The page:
World Breastfeeding Week

06/30/23  3:19 PM PST


2023 World Breastfeeding Week is August 1-7!

This year spotlights breastfeeding at work. Let’s make breastfeeding and work, work!

Breastfeeding provides an important role in providing infants with essential nutrients, antibodies, and bonding experiences. While recognizing that not all parents are able to breast feed, most health agencies, such as the World Health Organization, suggest breastfeeding over formula where possible.

Breast milk is a safe, reliable and natural food source that adapts over time to meet the changing needs of your growing child. It has just the right amount of calories, carbohydrates, protein, fat, vitamins and minerals to support normal growth and development. Human milk is also packed with disease-fighting substances that help to protect your baby from illness. The colostrum produced in the first few days of nursing is rich with a protective substance that coats your baby’s mucous membranes and guards against invading germs.

The American Academy of Pediatrics recommends:

    • Exclusive breastfeeding for about 6 months
    • Breastmilk as primary source of nutrition in the first year of life, with complimentary foods introduced after 6 months
    • Continued breastfeeding for 2 years or longer


Breastfeeding provides health benefits for both mother and child. It helps strengthen the baby’s immune system and reduces the risk of certain diseases, while also promoting postpartum recovery for the mother.

Moms Breastfeed AAP updated policy recommendations breastfeeding

Breastfeeding Benefits for Infants

Breastfeeding Benefits for Mothers

Breastfeeding can help protect babies against some short- and long-term illnesses and diseases.

Estimated Risk Reduction Examples:

    • 72% – Upper Respiratory Tract Infections
    • 64% – Gastrointestinal Tract Infections
    • 58% – Necrotizing Enterocolitis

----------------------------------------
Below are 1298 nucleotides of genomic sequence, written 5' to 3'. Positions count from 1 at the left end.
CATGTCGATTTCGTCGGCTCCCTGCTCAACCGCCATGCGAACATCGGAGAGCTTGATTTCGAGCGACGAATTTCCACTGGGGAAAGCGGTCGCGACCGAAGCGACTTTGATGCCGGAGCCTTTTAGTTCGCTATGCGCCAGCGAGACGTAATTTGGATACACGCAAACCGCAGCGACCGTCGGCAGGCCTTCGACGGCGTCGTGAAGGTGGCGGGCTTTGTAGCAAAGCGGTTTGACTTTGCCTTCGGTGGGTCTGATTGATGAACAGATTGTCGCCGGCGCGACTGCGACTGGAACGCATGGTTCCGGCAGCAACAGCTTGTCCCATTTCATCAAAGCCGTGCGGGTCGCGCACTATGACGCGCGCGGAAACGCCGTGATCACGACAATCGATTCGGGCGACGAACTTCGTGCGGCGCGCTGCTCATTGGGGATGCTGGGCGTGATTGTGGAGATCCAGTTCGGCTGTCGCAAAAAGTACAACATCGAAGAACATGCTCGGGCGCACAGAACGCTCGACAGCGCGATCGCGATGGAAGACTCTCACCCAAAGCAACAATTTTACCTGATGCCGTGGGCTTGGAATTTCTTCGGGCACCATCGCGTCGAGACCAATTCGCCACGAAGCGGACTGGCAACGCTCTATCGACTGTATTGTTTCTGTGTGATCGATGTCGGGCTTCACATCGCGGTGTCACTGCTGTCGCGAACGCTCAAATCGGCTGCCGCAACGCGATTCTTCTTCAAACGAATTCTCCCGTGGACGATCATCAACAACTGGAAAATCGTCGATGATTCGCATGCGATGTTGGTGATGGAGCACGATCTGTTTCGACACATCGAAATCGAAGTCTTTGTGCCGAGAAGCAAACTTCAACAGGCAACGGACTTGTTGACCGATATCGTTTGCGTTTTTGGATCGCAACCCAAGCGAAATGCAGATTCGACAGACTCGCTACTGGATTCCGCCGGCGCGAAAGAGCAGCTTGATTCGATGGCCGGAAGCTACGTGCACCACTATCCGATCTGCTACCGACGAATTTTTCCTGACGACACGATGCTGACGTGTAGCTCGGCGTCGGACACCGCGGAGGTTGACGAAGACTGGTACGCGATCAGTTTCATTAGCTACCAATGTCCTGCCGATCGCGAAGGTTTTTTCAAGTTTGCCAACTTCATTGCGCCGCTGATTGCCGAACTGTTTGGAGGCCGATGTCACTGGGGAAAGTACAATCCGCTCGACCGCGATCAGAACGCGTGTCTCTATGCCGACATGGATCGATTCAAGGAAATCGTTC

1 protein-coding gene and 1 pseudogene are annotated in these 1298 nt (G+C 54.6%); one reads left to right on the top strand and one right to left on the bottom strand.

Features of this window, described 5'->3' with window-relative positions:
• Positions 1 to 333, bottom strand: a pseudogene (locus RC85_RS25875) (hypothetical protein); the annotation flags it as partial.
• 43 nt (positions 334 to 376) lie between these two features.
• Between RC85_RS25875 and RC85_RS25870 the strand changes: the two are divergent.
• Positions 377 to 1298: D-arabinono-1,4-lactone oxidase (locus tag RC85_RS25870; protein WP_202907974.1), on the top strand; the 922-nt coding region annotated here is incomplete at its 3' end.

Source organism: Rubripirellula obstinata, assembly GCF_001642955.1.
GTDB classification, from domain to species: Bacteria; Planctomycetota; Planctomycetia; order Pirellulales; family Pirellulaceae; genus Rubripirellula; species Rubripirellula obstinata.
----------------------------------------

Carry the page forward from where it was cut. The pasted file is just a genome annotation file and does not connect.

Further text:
• 52% – Celiac Disease
    • 36% – Sudden Infant Death Syndrome

Breastfeeding has health benefits for the mother too, such as:

    • More rapid return of uterus to pre-birth size
    • Decreased postpartum blood loss
    • Increased loss of baby weight
    • Reduced risk of conditions such as:
      • Postpartum depression
      • Cardiovascular disease
      • Breast and ovarian cancers

Breastfeeding at Work

For many parents, there is a need to return to work while still breastfeeding. If you are a lactating parent, it can be beneficial to explore options for pumping at your work place. In the United States, new laws have passed in the past decade that protect a mother’s right to express and store breast milk in a supportive work environment.

Under the Patient Protection and Affordable Care Act, most employers must offer breastfeeding moms:

    • Reasonable break times to pump for up to 1 year after birth
    • Space, other than a bathroom stall, to privately express breastmilk

The Consolidated Appropriations Act of 2023 – signed into law on December 29, 2022 – includes the PUMP for Nursing Mothers Act (“PUMP Act”), which extends to more nursing employees the rights to receive break time to pump and a private place to pump at work.  The PUMP Act expands workplace protections to nearly 9 million additional breastfeeding employees who were not previously covered under the ACA due to a technicality that limited protections to those eligible for overtime pay. Those newly eligible for workplace coverage to pump milk include teachers, registered nurses and nurse practitioners, transportation workers, agricultural workers, computer programmers, software engineers, retail workers, traveling salespeople, doctors, lawyers, journalists, photographers, and musicians.

For more information, see related articles and breastfeeding resources here:

Recent Breastfeeding

Leave a comment

Your email address will not be published. Required fields are marked *